Another ‘dog whistle’ that only professors can hear
Two professors say that a proposal floated by a Pennsylvania candidate to have voters reregister to vote is geared toward stopping black voters.
Republican gubernatorial nominee Doug Mastriano has made several comments throughout the past year about having voters reregister to vote as a way to clean election rolls. But really, his proposal is a “dog whistle” to rile up voters to support neo-segregation, according to two professors.
Cynthia Young (pictured on right), a Penn State professor of African American Studies and English, told Yahoo News:
[Mastriano’s] stated desire to have voters reregister is a dog whistle designed to reinforce the racist belief that Black and other BIPOC voters are not, in fact, fully enfranchised citizens guaranteed the same rights as white voters. The irony, however, is that were his scheme to be implemented, many white, rural voters would be excluded from the voter rolls.
Mastriano’s plan is so racist, according to Young, that it actually hurts white people.
Young said that “just as with reproductive rights,” black people must “say loudly and clearly that there will be no return to a fantastical vision of a white nation that exploits Black labor and intellect without granting us our constitutionally guaranteed rights.”
Professor Christel Temple (pictured on left), who teaches Africana studies at the University of Pittsburgh, shared similar sentiments.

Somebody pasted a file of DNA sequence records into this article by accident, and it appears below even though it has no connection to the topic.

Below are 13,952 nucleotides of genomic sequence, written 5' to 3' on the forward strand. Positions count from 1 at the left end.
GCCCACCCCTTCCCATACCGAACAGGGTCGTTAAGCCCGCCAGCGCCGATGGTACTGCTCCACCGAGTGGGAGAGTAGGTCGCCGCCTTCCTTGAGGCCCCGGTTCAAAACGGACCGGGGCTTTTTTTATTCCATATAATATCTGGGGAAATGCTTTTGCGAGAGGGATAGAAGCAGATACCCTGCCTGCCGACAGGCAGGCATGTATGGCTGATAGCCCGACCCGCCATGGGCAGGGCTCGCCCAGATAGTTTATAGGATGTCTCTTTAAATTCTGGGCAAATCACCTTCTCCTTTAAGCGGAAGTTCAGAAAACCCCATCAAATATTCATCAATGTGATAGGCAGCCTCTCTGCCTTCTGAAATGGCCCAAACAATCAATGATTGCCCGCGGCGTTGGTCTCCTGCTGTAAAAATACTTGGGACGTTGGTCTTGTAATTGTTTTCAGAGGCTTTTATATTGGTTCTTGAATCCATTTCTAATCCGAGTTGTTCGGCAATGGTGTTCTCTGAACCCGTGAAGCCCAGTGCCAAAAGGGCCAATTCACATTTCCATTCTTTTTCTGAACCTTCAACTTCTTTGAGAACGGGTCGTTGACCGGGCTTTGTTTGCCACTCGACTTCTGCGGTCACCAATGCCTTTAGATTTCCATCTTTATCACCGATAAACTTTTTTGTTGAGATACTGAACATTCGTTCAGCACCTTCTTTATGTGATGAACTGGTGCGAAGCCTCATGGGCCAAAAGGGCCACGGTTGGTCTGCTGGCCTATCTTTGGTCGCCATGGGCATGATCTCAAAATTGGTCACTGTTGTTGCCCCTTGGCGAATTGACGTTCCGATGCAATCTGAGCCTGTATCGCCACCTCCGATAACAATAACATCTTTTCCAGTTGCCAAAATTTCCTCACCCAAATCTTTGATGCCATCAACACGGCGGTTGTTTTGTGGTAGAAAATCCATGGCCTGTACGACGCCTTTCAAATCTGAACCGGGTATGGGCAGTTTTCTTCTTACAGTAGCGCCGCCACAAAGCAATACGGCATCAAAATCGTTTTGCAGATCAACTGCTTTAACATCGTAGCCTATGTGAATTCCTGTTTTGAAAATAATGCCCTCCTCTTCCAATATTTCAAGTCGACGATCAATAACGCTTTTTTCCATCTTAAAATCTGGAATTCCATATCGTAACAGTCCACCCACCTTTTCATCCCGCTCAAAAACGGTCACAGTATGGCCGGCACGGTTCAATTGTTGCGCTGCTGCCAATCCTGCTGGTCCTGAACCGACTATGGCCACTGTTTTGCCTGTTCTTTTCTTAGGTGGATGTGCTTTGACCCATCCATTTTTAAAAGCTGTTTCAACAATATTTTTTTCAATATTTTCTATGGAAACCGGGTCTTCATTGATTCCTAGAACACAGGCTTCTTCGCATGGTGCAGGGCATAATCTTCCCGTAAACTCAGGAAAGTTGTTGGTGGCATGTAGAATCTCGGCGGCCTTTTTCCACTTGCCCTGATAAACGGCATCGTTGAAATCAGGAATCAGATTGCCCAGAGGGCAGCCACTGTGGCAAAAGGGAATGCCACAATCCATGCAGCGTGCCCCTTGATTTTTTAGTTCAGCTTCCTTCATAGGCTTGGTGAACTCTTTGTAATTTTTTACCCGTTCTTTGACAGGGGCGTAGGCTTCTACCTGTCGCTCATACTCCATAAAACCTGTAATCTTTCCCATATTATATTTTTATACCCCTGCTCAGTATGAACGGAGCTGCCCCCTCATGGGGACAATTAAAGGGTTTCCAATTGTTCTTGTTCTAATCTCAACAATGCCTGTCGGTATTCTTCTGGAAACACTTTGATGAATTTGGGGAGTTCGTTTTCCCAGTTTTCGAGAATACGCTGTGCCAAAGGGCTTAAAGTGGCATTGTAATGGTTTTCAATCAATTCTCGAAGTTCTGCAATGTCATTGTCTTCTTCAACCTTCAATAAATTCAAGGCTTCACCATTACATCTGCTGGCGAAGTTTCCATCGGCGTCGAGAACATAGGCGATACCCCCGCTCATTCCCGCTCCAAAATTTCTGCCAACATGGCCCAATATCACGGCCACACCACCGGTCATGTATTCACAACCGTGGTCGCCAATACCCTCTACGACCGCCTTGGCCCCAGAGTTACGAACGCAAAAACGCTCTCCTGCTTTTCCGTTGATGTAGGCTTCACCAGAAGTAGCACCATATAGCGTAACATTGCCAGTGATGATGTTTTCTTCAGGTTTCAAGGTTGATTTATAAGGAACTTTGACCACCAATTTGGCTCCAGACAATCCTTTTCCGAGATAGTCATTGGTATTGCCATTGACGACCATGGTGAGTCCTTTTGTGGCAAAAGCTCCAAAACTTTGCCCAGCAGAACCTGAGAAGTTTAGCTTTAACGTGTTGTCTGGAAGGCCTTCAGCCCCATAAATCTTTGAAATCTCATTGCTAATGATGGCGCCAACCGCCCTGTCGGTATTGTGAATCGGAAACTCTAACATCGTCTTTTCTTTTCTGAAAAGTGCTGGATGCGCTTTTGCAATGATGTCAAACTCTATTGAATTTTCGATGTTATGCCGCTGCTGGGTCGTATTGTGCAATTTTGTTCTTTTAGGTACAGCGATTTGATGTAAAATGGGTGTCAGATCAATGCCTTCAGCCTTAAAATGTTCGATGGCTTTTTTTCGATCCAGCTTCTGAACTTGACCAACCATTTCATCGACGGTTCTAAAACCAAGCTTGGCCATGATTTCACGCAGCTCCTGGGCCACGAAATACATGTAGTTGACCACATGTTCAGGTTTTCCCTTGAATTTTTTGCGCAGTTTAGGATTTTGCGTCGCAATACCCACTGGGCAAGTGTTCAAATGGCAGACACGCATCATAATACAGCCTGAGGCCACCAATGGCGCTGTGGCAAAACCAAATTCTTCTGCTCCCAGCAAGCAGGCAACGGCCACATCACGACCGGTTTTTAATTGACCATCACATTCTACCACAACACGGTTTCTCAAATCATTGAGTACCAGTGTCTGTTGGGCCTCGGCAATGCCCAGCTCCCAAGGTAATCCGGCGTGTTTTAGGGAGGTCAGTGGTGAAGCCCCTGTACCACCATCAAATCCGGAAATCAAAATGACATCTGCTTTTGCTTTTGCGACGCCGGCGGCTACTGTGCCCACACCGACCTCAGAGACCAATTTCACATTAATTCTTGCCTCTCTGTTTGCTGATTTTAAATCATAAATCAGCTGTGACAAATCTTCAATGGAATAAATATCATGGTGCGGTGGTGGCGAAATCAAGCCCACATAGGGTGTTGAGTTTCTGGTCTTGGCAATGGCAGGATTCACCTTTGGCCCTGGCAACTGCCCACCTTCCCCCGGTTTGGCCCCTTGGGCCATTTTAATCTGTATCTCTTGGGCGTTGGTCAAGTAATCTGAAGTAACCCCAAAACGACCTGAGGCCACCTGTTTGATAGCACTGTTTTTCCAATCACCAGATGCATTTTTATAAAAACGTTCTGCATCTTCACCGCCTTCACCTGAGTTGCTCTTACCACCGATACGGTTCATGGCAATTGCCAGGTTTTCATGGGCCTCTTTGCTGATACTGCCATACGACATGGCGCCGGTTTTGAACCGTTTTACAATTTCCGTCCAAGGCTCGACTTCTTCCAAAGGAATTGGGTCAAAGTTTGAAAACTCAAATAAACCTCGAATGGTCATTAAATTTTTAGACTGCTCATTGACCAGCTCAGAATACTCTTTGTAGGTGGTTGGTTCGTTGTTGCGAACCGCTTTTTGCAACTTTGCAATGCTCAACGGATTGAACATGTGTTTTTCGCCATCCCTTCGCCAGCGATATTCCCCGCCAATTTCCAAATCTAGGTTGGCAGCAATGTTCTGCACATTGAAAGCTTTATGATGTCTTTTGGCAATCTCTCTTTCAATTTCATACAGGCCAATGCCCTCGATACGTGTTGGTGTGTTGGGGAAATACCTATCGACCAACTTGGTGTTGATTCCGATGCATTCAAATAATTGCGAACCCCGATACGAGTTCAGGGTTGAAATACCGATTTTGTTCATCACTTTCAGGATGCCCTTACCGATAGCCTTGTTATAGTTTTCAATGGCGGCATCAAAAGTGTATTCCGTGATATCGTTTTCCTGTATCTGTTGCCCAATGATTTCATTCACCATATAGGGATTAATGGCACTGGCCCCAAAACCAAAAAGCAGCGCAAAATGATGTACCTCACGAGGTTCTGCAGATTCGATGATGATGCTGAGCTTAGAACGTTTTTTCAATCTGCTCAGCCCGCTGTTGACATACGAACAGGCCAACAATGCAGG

“If Mastriano’s plan happened to be baiting the community with seemingly racial-infused assumptions and stereotypes, it is simply a tactic to gain votes,” she said. Like Young, she undermined her own point.
Temple noted that a Pew study from 2017 found that “reasons related to apathy and the lack of inspirational candidates far outweighed reasons related to convenience, opportunity, felonies and a desire for privacy.”
It sounds like, based on Templ’s comments, that the ease of voting doesn’t really affect if people vote. Rather, people vote if they like the candidates and think one of them will support their priorities.
Mastriano’s idea doesn’t seem odd or racist – just like voter ID, reregistering to vote seems similar to other bureaucratic processes that take place in normal life.
When I moved back from Virginia, I found I had been cleaned off the rolls – of Cook County, the birthplace of voter fraud! I had to register to vote again at the same address I had lived at for two decades.
Just the other day I was asked to renew my car registration. It’s a hassle, but it seems the county has an interest in ensuring that taxes are paid and that it knows who lives within its jurisdiction and who no longer does. When people move, they have to register to vote again.
The average person moves once every five years – or about every two elections, requiring a new registration and invalidating an old one.
Every year I send in a tax return that de facto tells the federal government if I have moved. A background check on every gun purchase is someone affirming that they are still legally able to buy a gun – the same as registering again to prove voter status. Many professions, such as lawyers, update their professional licenses every year.
When I consider the number of times some unit of government asks me to update my address to renew registration, I don’t hear the same dog whistles the two professors do.
IMAGE: Penn State; University of Pittsburgh/YouTube